Perhaps better known as the “I got ‘em” man, Elijah Moore sold peanuts and produce from a cart wearing a top hat and tails for more than 50 years. As well as being a familiar face on 22nd Street S., he was also a fixture in the annual Festival of States parades.
Henry “Rag Man” Bonner (ca. 1892-1973)
Henry “Rag Man” Bonner scoured Jordan Park and the surrounding areas in search of old rags to purchase. The rags were sold to the St. Petersburg Times for use in the production of newspaper as recycled rags were the best source of papermaking fiber. “Rag Man” Bonner strolled and drove through the streets singing in a melodious voice, “Rag man, rag, man.” When people heard him coming they would meet him on the street bringing their rags for him to buy. Bonner also sold fruits and vegetables to the people in the area, and, starting in the late 1940s, operated a junk shop at 1100 22nd Street S.
Norman Jones, Sr. (1901-1990)
Photographer, publicist, and journalist Norman Jones Sr. maintained an office at 800 22nd Street S. An astute observer of politics and culture, Jones edited the “Negro pages” in the local newspapers and wrote the column “Let’s Talk Politics” for black newspapers in Florida. Starting in 1956, Jones served as the Florida editor for the Pittsburgh Courier, one of the largest black newspapers in the U.S.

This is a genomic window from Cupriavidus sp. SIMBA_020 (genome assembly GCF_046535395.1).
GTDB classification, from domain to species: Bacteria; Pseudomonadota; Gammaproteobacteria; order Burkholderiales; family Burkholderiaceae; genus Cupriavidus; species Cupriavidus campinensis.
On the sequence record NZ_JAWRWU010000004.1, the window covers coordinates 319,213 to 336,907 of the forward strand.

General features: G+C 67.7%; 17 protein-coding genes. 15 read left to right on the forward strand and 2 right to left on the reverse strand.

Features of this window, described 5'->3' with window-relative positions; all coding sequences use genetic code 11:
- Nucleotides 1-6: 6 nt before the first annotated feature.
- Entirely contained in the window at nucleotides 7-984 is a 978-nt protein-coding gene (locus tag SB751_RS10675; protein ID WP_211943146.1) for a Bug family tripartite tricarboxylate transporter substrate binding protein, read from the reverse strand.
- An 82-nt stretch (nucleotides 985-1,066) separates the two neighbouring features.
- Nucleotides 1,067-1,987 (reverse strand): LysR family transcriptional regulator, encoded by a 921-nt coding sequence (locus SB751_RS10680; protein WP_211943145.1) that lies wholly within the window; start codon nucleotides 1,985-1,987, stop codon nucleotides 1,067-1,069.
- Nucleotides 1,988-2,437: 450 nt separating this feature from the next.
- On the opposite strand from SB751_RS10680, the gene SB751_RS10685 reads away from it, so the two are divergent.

Joseph Albury (1877-1971)
A native of the Bahamas, Joseph Albury arrived in St. Petersburg in 1916. He opened a photography studio on 9th Street S. with Albert Roberts. After moving to the 22nd Street S. neighborhood in the late 1930s, he practiced photography in the neighborhood before eventually working at Gibbs Vocational School.
Betty Williams Fuller (1926-2010)
Born in St. Petersburg in 1926, Better Fuller was always described as “a pistol.” During the day, she worked at Webb’s City running the elevator where her voice was easily recognizable as she called out, “Going Up!” However, when the work day was done, Fuller could often be found at the Manhattan Casino, the place to be to dance and have fun. She was well known for dancing with the movers and shakers of the era and was said to have often asked of her many dance partners: “What’s your pleasure?”